No matter what part of the world you’re in, airport dining options are usually grim. Whether it’s stale, sad panini in Rome or TGI Fridays in Tampa, I don’t ever expect to get any great eating done while I’m spending time in airports.
That is, unless I happen to be laid over in Charlotte, North Carolina, which since I occasionally travel up and down the eastern coast between New York and Miami, happens every now and then. Charlotte Douglas International Airport, you see, is home to one of my all-time favorite guilty pleasures and just about the only thing I like about not having a direct flight: Bojangles’ Chicken ‘n Biscuits.
I discovered Bojangles on a multi-connection flight from Italy once. I had been away for months and the yellow sign promising “chicken ‘n biscuits” was like being met at the baggage claim with flowers and a “welcome home” sign… except way more delicious.
Bojangles has lots of Southern comfort food items on the menu including mac ‘n cheese, sweet potato pie and of course fried chicken, but my stomach really only has eyes for one thing: biscuits and gravy. I don’t get sides or a drink or anything else that might get in the way of me and my gravy covered biscuits.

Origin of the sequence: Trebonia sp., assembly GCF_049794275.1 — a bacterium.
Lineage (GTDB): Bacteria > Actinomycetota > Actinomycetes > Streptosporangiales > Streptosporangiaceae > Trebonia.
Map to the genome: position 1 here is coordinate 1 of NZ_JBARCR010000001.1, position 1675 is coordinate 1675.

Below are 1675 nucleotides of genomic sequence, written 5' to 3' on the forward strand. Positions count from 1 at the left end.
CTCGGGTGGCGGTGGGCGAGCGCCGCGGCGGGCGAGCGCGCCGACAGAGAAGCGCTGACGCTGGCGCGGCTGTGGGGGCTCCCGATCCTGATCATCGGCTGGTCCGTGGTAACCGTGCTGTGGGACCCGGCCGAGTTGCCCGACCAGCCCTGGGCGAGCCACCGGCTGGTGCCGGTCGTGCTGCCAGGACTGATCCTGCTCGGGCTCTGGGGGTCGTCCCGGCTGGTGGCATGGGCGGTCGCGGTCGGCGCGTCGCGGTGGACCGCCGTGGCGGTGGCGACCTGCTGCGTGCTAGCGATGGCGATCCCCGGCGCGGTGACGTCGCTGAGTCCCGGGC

On my most recent trip to Florida, I had the great fortune of having a layover in Charlotte, and you better believe I beelined for Bojangles as soon as I was off the plane. But it was perhaps one of the shortest layovers I’ve ever had, so that when my flight landed in terminal A, my next flight was leaving about 15 minutes later just a couple of gates down in the same terminal. Bojangles, though, was in terminal B. So even though I was lugging my usual, ridiculously overweight carry-on piece, I booked it through the two long terminals like I had a flight to catch. Really, I had biscuits to catch, dammit.
They might not be the most visually appealing food, but God bless ’em, those biscuits are delicious. Soft and doughy, buttery and just slightly crumbly under their thick blanket of creamy, white, pepper speckled gravy, it was all the “welcome home” I needed, even if I was still a plane ride away.